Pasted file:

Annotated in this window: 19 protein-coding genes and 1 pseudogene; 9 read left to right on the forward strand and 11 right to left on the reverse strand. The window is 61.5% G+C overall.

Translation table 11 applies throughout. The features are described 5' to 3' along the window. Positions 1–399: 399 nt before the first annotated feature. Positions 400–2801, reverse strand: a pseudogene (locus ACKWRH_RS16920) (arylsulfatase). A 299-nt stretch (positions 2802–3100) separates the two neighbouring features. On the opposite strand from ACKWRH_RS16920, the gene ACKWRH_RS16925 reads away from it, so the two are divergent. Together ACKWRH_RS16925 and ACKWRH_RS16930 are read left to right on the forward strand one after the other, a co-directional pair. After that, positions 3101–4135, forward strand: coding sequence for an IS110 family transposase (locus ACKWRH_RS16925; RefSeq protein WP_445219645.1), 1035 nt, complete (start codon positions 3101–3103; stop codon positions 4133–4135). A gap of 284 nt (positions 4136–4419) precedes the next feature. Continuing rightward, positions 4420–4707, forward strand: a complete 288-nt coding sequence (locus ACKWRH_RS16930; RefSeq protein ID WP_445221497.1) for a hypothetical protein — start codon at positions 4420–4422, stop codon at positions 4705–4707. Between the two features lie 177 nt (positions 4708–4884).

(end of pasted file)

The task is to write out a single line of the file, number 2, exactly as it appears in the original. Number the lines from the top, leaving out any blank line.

Translation table 11 applies throughout. The features are described 5' to 3' along the window. Positions 1–399: 399 nt before the first annotated feature. Positions 400–2801, reverse strand: a pseudogene (locus ACKWRH_RS16920) (arylsulfatase). A 299-nt stretch (positions 2802–3100) separates the two neighbouring features. On the opposite strand from ACKWRH_RS16920, the gene ACKWRH_RS16925 reads away from it, so the two are divergent. Together ACKWRH_RS16925 and ACKWRH_RS16930 are read left to right on the forward strand one after the other, a co-directional pair. After that, positions 3101–4135, forward strand: coding sequence for an IS110 family transposase (locus ACKWRH_RS16925; RefSeq protein WP_445219645.1), 1035 nt, complete (start codon positions 3101–3103; stop codon positions 4133–4135). A gap of 284 nt (positions 4136–4419) precedes the next feature. Continuing rightward, positions 4420–4707, forward strand: a complete 288-nt coding sequence (locus ACKWRH_RS16930; RefSeq protein ID WP_445221497.1) for a hypothetical protein — start codon at positions 4420–4422, stop codon at positions 4705–4707. Between the two features lie 177 nt (positions 4708–4884).